If you override all the designated initializers of a superclass, you will inherit all the convenience initializers associated with that superclass. By default, these inherited convenience initializers will only call the overriden designated initializer. You can also give your own definition of the convenience init in the subclass.
In Swift, once you declare a designated initializer, you no longer have access to the superclass’s designated initializer to initialize the class. If you want to use the same initializer signature then you can override the original initializer. Override behaves a little different depending on if you are overriding a designated initializer or a convenience init and if you are overriding with a designated or a convenience init.
Overriding a designated initializers
If you override the designated initializer of a superclass you still need to initialize the properties in the class and call super.init since you are only using the signature of the function and not the contents of it.
Overriding convenience initializers
Strictly speaking you cannot override a convenience init of a superclass. You can only override a designated init because you can call super.init and access a it. This is not the case with convenience initializers. You cannot access a superclass’s convenience initializer from a subclass.
So if you want to use the same init signature as a convenience init’s signature in a superclass you can just simply create the same initializer without the override keyword and the compiler won’t complain.
Overriding with a designated vs convenience initializers
You just learned about overriding convenience and designated initializers. Now let’s talk about overriding the init method with either a convenience or designated init.
All of our previous overrides were done using designated initializers. So this is when you can call super.init. However in this case, if have another designated init in your class and you have some logic in it, you cannot call it from the overridden designated init. This is because you cannot call a designated initializer from a designated initializer.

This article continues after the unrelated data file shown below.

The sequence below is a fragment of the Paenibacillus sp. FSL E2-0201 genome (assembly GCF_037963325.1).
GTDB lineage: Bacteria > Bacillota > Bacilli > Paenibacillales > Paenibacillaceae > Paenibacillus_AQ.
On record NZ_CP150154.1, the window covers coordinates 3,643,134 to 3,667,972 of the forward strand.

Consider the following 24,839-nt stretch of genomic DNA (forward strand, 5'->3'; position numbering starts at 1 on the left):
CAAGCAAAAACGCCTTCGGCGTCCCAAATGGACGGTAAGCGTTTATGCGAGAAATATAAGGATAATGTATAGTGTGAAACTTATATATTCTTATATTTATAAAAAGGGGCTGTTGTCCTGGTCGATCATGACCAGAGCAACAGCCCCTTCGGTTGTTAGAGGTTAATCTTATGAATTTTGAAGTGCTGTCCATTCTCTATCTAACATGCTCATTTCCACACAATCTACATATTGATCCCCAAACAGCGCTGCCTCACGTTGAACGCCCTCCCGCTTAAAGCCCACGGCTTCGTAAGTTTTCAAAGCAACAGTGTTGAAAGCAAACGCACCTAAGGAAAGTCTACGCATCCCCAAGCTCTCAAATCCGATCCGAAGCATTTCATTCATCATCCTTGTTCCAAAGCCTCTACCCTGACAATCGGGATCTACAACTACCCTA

If you want to override a superclass’s initializer and you want to call the subclass’s designated init the you can override with a convenience init. You declare a convenience overriding init by using
convenience override init. (You can also use
override convenience init, this makes no difference. But this makes your code harder to read since people might think you are overriding a convenience init which you arent. You are overriding a designated init with a convenience init.)
You might have been wondering about the
super.initcalls and how they work. Well they are a product of a concept called the Initialization funnel. This initialization funnel makes sure that you are initializing all your classes and that you are correctly initializing all your classes ion a hierarchy.
In the initialization funnel a convenience init can only call one designated init in the same class or call another convenience init from the same class. Ultimately a convenience init must get to designated init. Designated initializers can only call one designated init from a superclass when if applicable.
Now you know all there is to know about class initialization. If you read part 1 then you know everything there is to know about initialization in Swift.
If you’d like to read more here are some useful resources: